I chose the Crosby because it was adaptable for using disc brakes. Additionally, the frame has rear sliding dropouts, which allows for the use of a quick release rear wheels instead of bolt-on wheels. SWOBO designed the frame with plenty of mud clearance, even with the use of wide 700x35mm tires. The frame has a large, multi-shaped downtube to give the frame a lot of lateral stiffness, which is very important on single speed bikes. It was also built with a slightly sloping top tube to give better standover clearance. The underside of the top tube is also flattened to make it more comfortable for shouldering. A few years ago, I had a very similar frame design in my mind and sent my ideas to a couple of custom builders. Most of the builders did not understand what I was trying to achieve and the one that did understand my thoughts quoted a price of nearly $900 for just the frame. SWOBO sells their whole bike for pretty close to this price!

I added a Civia Full Carbon Disc Brake Specific Fork, FSA RD-460 Road Disc Wheels, a Thompson Seatpost/Stem Cockpit, Profile Alpine Pro Carbon Cranks, Bontrager Cyclocross Race Bars, a WTB Saddle and Time Clipless MTB Pedals to complete my custom lightweight build. And, BTW, the Speedgoat Stickers on the downtube are not included. The stickers were an extra put on by me to advertise for the coolest bike shop in the world.

Is there anybody else out there ready to start a single speed cyclocross revolution? We could be called the KISS Army. Oh, wait, I almost forgot the fan club for all of the KISS Rock Band Fans is already called the KISS Army. Thinking about it now, though, I am sure they wouldn't mind us stealing their name for a good cause.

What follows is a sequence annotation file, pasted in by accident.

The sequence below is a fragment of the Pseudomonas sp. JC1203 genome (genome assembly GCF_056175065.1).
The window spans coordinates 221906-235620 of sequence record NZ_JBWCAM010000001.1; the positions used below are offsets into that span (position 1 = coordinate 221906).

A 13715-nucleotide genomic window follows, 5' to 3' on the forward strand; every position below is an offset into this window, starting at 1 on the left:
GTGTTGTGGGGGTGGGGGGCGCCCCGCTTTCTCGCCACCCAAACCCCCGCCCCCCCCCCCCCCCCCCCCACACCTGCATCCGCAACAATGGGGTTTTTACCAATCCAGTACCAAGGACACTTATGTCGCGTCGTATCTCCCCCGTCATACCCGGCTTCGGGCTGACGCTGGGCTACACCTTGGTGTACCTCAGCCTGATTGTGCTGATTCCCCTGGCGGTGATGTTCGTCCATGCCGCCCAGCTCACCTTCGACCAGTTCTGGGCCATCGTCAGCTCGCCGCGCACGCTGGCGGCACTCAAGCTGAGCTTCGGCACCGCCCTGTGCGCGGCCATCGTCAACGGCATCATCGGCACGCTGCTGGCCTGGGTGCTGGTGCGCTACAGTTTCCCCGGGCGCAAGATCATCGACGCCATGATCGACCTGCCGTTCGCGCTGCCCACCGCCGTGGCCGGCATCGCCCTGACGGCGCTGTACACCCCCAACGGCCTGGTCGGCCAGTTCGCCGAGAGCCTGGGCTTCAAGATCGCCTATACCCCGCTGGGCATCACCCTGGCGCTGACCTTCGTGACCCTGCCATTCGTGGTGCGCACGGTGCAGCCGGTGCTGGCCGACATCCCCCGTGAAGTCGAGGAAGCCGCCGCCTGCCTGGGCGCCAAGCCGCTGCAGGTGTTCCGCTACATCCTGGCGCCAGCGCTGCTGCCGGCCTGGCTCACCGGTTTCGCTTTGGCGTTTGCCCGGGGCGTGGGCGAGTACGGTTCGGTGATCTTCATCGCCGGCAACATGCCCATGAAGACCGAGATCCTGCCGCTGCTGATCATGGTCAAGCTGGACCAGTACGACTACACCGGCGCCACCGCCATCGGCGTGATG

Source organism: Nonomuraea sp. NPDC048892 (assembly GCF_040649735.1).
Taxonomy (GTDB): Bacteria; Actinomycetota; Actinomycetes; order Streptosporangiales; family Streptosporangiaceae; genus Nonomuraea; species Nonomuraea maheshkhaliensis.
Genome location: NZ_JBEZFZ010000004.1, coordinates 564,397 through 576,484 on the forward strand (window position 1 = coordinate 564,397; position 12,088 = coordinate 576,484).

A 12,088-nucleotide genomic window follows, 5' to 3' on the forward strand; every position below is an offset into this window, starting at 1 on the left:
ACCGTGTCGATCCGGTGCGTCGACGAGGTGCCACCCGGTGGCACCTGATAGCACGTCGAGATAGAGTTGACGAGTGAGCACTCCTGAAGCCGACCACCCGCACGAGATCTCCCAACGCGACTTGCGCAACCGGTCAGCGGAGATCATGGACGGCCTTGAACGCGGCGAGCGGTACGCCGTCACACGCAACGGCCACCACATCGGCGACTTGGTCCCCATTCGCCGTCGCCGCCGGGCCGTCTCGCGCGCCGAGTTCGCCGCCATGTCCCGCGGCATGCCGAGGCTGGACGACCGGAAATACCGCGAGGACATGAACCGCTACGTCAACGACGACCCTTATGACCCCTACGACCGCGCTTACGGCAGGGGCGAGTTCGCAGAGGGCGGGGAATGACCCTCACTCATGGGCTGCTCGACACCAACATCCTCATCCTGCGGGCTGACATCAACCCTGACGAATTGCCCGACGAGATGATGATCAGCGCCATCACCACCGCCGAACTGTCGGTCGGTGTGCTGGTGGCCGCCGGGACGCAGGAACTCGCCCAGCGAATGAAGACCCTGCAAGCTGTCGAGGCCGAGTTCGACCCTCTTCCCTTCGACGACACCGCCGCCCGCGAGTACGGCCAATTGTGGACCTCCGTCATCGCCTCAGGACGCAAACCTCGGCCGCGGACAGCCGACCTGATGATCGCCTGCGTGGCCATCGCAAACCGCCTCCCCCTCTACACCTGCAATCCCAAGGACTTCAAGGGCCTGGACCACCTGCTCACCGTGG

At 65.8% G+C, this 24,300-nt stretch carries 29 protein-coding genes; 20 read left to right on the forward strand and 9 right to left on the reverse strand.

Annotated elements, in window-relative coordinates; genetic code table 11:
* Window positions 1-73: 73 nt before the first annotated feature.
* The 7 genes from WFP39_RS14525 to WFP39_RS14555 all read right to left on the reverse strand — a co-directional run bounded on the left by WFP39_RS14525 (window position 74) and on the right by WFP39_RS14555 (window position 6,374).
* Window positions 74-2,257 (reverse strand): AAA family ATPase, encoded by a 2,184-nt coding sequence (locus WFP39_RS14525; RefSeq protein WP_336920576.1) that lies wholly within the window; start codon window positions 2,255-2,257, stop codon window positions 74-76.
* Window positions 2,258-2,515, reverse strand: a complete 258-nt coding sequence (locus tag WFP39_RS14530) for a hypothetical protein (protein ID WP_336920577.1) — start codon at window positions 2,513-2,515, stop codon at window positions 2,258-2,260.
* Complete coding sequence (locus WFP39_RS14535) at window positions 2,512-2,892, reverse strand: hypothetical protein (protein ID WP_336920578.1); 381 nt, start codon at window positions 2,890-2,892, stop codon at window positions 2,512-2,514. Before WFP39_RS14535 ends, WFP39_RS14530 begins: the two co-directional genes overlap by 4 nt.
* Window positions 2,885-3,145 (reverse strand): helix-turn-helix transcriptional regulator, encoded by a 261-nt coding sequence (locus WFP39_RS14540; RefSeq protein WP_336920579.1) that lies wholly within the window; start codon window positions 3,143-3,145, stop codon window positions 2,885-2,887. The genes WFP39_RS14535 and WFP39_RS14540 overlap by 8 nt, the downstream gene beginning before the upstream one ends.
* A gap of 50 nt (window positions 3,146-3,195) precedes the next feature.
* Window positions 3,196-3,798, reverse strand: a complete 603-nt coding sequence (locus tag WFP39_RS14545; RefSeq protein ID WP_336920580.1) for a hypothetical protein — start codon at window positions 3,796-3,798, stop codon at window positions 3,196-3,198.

Oh yeah, I almost forgot to say something about my first cyclocross race of the year. First off, I need to recognize the outstanding job that Team Lake Effect did in putting on the race and designing the course. Everything seemed to go smoothly during the event and the course was a lot of fun to ride also. Considering that I have had a pretty nasty cold all week, I am pretty happy with my final 6th place result. I was able to battle at the front and hang in with the lead group until the last half lap or so. The skills seemed to be on target and the bike functioned flawlessly. It is early in the season, but I do feel like once this cold decides to clear-up I will be ready to roll. Happy Trails - Gerry


GenghisKhan said...

Great entry and sweet cross whip! Hope you can find a race to let you rock those disc breaks.

And yeah, bring on the revolution!

Julie Lewis-Sroka said...

Hey Gerry -

Thanks for coming out - Ernie too. I'm so glad you liked the course. We put a lot of time and energy into making the course fit the space. Hope to see you at the other BA CX races!

Steve said...

I don't know how you transition from one brutal season to another! Congrats!

What gearing do you recommend? I used a SS for Grove City last year...but I haven't touch the bike for a year and not sure what I ran.


Gerry and Andy said...

On the cross bike, I usually go with something around a 40x18. Every course is a little different, though, so you kind of have to find a happy medium gear. If it is really muddy, I will go much lower. Hope this helps.